example is killing floor 2, where you have to configure for port forwarding if you are behind a router, even then, they have their own server to pass on the public IP of the host for anyone trying to connect.

    this is why other networking solution like Forge Networking provides a Nat Punchthrough solution for this.
    With Tnet they use UPNP for automatic port forwarding (so the users don't have to do this) & this is not perfect as not all router can support this (or if they do support it, some might be disabled by default, so you may have to instruct users to enable these).

    i am currently developing a multiplayer game where player can host on their own, and this is the biggest problem i have encountered so far. my options are, creating my own NAT punchthrough solution, give instructions to players on how to port forward (but this just reduce the overall User Experience, as it creates extra steps for players), or implement UPNP (like Tnet). at least steam provides a nat punchthrough solutrion, so im using steam for now to help with this.

    so saying that there is no worry for the developer, is not entirely correct. because for me, creating the best user experience is a top priority.

    conclusion, yes you can have player hosted server, but if you don't have a good dedicated community that helps each other on hosting, this might reduce the overall User Experience(there are user's that just want to play the game & not go through the hassle of problems that might arise on player hosted servers, these user's may get a bad experience).

    the service unity provide is to make it easier for indie devs who makes a more competitive type (where an authoritive server is a must).

    i do hope unity implements a nat punchthrough & UPNP solution, to make it easier for devs.

    note: killing floor 2 uses multiplay (this is service unity is currently implementing) with hybrid bare metal & cloud, but they also allow users to host their own servers on their machine in case their servers are all full. (i think this is the server runtime unity is aiming for)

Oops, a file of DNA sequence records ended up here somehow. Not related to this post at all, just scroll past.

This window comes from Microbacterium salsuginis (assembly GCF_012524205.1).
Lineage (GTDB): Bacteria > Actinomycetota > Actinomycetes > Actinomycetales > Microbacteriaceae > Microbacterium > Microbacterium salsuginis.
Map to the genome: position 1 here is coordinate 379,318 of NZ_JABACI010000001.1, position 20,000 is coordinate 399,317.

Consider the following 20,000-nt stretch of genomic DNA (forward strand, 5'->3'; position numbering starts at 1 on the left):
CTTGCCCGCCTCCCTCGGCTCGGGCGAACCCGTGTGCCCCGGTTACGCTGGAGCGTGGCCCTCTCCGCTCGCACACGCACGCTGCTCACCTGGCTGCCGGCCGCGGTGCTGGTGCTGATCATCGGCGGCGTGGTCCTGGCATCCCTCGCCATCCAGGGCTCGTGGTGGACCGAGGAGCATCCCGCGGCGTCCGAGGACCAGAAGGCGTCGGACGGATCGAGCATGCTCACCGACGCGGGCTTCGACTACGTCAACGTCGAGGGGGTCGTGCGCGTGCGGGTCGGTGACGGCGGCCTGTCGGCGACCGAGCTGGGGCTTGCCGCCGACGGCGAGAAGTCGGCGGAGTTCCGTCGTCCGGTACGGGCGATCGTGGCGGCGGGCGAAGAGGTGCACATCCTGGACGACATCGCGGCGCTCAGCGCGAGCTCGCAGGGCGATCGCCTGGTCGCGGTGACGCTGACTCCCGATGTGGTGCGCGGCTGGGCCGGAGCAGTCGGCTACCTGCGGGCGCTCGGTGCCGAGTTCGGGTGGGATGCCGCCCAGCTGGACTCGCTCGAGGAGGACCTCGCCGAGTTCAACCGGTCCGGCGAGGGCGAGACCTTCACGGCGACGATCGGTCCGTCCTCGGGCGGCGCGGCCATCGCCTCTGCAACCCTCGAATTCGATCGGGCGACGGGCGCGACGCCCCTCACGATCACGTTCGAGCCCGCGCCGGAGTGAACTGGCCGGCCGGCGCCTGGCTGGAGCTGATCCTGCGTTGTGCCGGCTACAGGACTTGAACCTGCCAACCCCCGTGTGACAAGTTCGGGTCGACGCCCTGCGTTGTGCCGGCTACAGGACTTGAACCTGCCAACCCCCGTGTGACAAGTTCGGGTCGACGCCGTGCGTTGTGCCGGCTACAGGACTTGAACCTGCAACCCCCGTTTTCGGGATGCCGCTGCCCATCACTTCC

9. N1warhead

    N1warhead

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    Not that I don't agree that user experience is top priority. However, I thought it was common knowledge to port forward when hosting games? I haven't ever hosted a game where it just magically worked for me. I always had to port forward, no matter what I tried; also isn't very technical and hard either. I was doing it when I was 8 years old, nobody to tell me how to do it other than trusty google.

    I'm sorry that I have to disagree with everything else though.
    1. Long Term Sustainability: the game being playable 30 years from now.
    2. Is better than: Quick easy setup, that costs the company thousands if not over millions in 30 years.
    3. Unless: you already have (millions) of users who love your products, and buy your products.
    4. Otherwise: you're offering a service, that if nobody buys your game, is a waste of money, time, effort.
    30 years is just an arbitrary number in terms of the games life.
    Dedicated servers, for as long as we have Internet, will forever work and can always have a community,
    whether the company is shut down, no longer supporting the game, etc. So in the long term, is a much more
    engaging and affordable way to deal with games lasting beyond the intended range of time you think it will survive.

    So what if you have to give support to help people get up and running, that comes with the territory.
    Or, you know, make excellent documentation that very clearly explains what to do, what to avoid,
    and potential differences between things.

    Don't take me wrong, some games really just don't need a dedicated server, and that's okay.
    But any game, outside of casual, just literally has no place to be used with cloud based network packages that cost money.